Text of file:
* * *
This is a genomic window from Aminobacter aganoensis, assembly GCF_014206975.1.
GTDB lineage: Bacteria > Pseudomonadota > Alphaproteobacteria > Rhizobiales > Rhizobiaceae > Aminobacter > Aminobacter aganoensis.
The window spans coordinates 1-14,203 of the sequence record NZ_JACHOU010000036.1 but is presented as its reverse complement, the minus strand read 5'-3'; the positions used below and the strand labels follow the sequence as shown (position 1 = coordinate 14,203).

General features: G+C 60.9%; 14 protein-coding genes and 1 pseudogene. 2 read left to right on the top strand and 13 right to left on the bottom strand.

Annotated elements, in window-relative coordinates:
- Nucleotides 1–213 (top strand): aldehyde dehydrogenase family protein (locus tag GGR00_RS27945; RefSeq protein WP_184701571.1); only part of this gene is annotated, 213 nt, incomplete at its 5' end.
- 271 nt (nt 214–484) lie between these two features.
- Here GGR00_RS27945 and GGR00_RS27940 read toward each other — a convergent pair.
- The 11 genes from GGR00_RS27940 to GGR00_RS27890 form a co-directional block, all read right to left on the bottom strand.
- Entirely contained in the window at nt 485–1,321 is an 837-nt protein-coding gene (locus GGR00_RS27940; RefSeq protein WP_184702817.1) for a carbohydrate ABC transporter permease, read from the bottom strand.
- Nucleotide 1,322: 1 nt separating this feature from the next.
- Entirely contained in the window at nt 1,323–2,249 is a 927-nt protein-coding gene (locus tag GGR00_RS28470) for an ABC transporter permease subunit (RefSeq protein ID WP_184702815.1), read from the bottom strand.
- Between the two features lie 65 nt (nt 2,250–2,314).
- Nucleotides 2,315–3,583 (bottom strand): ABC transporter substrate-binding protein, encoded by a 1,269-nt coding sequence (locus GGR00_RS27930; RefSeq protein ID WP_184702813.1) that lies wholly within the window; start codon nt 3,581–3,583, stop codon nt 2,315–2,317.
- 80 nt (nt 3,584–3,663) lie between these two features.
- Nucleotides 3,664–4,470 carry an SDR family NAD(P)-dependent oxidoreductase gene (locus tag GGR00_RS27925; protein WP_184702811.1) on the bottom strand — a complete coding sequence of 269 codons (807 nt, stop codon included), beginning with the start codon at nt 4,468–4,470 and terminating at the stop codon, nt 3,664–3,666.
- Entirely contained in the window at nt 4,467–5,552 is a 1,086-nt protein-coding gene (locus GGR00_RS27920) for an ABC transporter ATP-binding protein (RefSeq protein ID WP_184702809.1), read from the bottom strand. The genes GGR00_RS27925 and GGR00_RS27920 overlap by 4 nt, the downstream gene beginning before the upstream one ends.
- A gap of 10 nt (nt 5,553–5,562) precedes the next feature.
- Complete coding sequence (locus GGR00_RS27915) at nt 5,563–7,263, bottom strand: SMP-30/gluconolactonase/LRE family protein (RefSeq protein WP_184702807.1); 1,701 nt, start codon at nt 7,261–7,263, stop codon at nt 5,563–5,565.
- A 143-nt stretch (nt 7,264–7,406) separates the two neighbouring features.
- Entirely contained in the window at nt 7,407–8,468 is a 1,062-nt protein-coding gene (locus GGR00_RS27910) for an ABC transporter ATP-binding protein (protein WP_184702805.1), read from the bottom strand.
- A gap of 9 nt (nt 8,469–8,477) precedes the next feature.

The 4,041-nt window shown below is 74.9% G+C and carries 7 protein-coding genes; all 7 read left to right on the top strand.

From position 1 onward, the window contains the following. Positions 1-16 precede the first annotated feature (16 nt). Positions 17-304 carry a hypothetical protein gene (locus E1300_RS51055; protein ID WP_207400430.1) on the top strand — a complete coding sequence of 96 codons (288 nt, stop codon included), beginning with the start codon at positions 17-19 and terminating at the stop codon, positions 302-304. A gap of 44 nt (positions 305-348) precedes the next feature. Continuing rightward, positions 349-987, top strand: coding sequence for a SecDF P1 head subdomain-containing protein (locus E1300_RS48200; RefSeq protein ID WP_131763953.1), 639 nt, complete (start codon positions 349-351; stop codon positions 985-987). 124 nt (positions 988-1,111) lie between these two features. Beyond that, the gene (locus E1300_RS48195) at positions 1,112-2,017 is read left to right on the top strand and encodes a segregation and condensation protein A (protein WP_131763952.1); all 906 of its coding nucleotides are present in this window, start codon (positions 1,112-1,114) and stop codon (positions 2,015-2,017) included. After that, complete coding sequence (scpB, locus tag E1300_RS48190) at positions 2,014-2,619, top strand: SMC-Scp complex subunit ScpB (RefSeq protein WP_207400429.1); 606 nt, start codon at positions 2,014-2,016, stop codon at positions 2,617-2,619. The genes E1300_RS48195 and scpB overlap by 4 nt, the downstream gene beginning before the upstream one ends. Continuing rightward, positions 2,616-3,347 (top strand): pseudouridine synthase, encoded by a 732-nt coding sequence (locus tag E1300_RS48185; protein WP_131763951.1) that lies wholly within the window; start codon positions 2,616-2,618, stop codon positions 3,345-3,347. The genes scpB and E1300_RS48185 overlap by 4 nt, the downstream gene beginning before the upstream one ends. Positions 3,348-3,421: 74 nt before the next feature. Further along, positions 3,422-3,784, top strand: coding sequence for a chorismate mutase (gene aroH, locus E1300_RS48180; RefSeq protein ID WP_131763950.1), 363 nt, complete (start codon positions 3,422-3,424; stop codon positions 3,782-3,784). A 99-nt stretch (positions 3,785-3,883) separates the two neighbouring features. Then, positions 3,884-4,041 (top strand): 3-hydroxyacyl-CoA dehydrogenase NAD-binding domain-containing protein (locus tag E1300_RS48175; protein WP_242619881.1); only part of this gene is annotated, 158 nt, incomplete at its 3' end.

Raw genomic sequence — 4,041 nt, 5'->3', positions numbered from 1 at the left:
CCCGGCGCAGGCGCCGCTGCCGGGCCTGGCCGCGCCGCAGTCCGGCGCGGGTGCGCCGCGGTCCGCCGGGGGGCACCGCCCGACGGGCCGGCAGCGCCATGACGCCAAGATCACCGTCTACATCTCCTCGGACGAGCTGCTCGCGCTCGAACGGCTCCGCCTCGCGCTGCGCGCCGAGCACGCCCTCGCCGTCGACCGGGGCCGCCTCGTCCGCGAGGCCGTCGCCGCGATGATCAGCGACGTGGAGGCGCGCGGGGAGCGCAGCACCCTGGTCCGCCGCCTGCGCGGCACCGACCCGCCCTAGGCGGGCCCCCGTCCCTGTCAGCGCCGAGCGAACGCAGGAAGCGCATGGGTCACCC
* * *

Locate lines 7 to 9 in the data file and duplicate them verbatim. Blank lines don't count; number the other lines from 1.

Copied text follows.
- 271 nt (nt 214–484) lie between these two features.
- Here GGR00_RS27945 and GGR00_RS27940 read toward each other — a convergent pair.
- The 11 genes from GGR00_RS27940 to GGR00_RS27890 form a co-directional block, all read right to left on the bottom strand.